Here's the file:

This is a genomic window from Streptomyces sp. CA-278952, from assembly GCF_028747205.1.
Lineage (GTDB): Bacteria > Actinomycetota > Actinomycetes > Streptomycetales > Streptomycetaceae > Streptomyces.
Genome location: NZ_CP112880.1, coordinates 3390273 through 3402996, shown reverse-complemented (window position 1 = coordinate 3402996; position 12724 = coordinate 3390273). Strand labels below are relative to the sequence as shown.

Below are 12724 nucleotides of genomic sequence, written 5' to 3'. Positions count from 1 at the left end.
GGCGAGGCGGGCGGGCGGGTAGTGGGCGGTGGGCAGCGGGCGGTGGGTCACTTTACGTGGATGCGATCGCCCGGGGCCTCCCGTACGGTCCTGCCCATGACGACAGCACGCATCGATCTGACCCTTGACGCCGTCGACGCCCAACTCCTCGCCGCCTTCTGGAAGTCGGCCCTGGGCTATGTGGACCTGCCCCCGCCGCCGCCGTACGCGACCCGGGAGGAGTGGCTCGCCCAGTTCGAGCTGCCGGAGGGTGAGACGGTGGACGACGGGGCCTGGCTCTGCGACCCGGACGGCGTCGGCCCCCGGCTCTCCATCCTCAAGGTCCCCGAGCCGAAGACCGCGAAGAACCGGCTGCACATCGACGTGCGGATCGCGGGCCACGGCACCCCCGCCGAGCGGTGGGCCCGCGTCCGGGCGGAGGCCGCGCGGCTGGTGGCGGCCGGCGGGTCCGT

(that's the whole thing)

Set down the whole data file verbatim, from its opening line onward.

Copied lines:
This is a genomic window from Streptomyces sp. CA-278952, from assembly GCF_028747205.1.
Lineage (GTDB): Bacteria > Actinomycetota > Actinomycetes > Streptomycetales > Streptomycetaceae > Streptomyces.
Genome location: NZ_CP112880.1, coordinates 3390273 through 3402996, shown reverse-complemented (window position 1 = coordinate 3402996; position 12724 = coordinate 3390273). Strand labels below are relative to the sequence as shown.

Below are 12724 nucleotides of genomic sequence, written 5' to 3'. Positions count from 1 at the left end.
GGCGAGGCGGGCGGGCGGGTAGTGGGCGGTGGGCAGCGGGCGGTGGGTCACTTTACGTGGATGCGATCGCCCGGGGCCTCCCGTACGGTCCTGCCCATGACGACAGCACGCATCGATCTGACCCTTGACGCCGTCGACGCCCAACTCCTCGCCGCCTTCTGGAAGTCGGCCCTGGGCTATGTGGACCTGCCCCCGCCGCCGCCGTACGCGACCCGGGAGGAGTGGCTCGCCCAGTTCGAGCTGCCGGAGGGTGAGACGGTGGACGACGGGGCCTGGCTCTGCGACCCGGACGGCGTCGGCCCCCGGCTCTCCATCCTCAAGGTCCCCGAGCCGAAGACCGCGAAGAACCGGCTGCACATCGACGTGCGGATCGCGGGCCACGGCACCCCCGCCGAGCGGTGGGCCCGCGTCCGGGCGGAGGCCGCGCGGCTGGTGGCGGCCGGCGGGTCCGT